Home Ahead of print Instructions Contacts
About us Current issue Submit article Advertise  
Editorial board Archives Subscribe Login   
ORIGINAL ARTICLE
Year : 2020  |  Volume : 26  |  Issue : 3  |  Page : 135-140

Influence of cardiovascular risk factors on cochlear dysfunction


1 Clinic for Otorhinolaryngology and Maxillofacial surgery, Clinical Center of Serbia, Faculty of Medicine, University of Belgrade, Belgrade, Serbia
2 Clinic for Otorhinolaryngology and Maxillofacial Surgery, Clinical Center of Serbia, Faculty of Medicine, University of Belgrade, Belgrade, Serbia
3 ENT Clinic, Clinical and Hospital Centre Zvezdara, Faculty for Special Education and Rehabilitation, University of Belgrade, Belgrade, Serbia
4 Clinic for Neurology, Clinical Center of Serbia, Faculty of Medicine, University of Belgrade, Belgrade, Serbia

Correspondence Address:
Dr. Nemanja Radivojevic
Clinic for Otorhinolaryngology and Maxillofacial Surgery, Clinical Center of Serbia, Pasterova 2, 11000 Belgrade
Serbia
Login to access the Email id

Source of Support: None, Conflict of Interest: None


DOI: 10.4103/indianjotol.INDIANJOTOL_127_19

Rights and Permissions

Background: Cochlear dysfunction can arise not only from various factors such as ear diseases but also from systemic disorders of the body. The occurrence of otologic symptoms such as hearing loss, dizziness, and tinnitus can be due to cardiovascular disorders. Therefore, current understandings in the field of the diagnosis and therapy of cardiovascular diseases (CVDs) should include, among others, evidence of otologic disorders. Objective: The aim of this study is to determine the association between risk factors for CVD and cochlear dysfunction. Methods: The cross-sectional study included 128 participants with major CVD risk factors who underwent auditory function examination (pure tone audiometry). Results: There were 52 women (40.6%) and 76 men (59.4%) in total. The mean age of the participants was 58 years (a range of 28–83 years). The mean age among participants with hearing loss was 60 (±10.88), whereas the mean age among participants that had normal hearing thresholds was 54 (±12.18). Sensorineural hearing loss (SNHL) was measured in 59% of participants, of most frequent mild degree hearing loss. The prevalence of SNHL was higher in participants with arterial hypertension (P < 0.001, OR = 5.881, 95% CI 2.694–12.837) and the most common among them was moderate degree hearing impairment (38%). There is also a statistically significant association of SNHL with dyslipidemia and elevated body mass index (P < 0.001, [OR]: 4.118, 95% [CI]: 1.873–9.053 and P< 0.001, [OR]: 1.517, 95% [CI]: 1.237–1.859 ) with moderate and profound hearing loss. Conclusion: Based on the data obtained, it seems that the presence of major cardiovascular risk factors was a significant predictor for cochlear dysfunction.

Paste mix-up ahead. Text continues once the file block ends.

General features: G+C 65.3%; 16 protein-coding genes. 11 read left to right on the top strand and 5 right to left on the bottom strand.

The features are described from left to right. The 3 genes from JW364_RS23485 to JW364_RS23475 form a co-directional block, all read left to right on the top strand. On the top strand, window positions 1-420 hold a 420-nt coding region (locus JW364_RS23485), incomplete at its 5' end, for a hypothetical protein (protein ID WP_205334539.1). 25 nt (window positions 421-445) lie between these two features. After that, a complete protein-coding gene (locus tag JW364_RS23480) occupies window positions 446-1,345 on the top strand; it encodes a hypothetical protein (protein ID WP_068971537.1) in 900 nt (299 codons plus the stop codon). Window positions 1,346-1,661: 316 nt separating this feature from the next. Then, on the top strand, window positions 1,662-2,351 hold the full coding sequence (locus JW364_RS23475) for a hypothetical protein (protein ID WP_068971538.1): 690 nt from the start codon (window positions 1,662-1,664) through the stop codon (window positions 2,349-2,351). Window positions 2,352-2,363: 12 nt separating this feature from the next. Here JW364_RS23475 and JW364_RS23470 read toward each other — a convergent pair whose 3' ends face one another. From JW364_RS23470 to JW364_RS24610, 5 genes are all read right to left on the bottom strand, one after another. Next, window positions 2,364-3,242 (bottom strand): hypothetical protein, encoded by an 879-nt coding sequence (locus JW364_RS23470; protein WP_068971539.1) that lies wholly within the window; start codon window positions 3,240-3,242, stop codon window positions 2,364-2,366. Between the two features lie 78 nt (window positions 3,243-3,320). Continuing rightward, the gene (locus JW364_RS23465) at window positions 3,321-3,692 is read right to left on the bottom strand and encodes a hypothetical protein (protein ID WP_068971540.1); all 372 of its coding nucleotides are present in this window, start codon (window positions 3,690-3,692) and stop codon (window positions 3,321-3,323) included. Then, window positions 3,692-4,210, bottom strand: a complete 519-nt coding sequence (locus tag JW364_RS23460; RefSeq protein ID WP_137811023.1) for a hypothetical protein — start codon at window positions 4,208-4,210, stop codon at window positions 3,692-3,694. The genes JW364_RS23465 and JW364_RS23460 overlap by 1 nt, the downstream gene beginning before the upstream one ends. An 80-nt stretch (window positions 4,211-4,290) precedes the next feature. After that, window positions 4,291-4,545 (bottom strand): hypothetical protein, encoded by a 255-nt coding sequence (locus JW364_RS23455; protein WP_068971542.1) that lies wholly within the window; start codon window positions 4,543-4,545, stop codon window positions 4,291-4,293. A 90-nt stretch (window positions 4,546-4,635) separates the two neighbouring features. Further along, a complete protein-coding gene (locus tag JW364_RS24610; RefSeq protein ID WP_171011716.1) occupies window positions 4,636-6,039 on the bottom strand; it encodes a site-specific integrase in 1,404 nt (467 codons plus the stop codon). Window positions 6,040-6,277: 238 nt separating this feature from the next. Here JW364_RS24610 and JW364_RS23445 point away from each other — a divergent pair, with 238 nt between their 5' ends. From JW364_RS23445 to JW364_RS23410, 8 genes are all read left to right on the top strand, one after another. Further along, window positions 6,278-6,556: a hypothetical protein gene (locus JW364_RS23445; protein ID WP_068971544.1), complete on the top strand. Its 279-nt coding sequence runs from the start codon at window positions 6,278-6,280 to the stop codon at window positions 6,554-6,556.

[FULL TEXT] [PDF]*
Print this article     Email this article
 Next article
 Previous article
 Table of Contents

 Similar in PUBMED
 Related articles
 Citation Manager
 Access Statistics
 Reader Comments
 Email Alert *
 Add to My List *
 * Requires registration (Free)
 

 Article Access Statistics
    Viewed196    
    Printed8    
    Emailed0    
    PDF Downloaded27    
    Comments [Add]    

Recommend this journal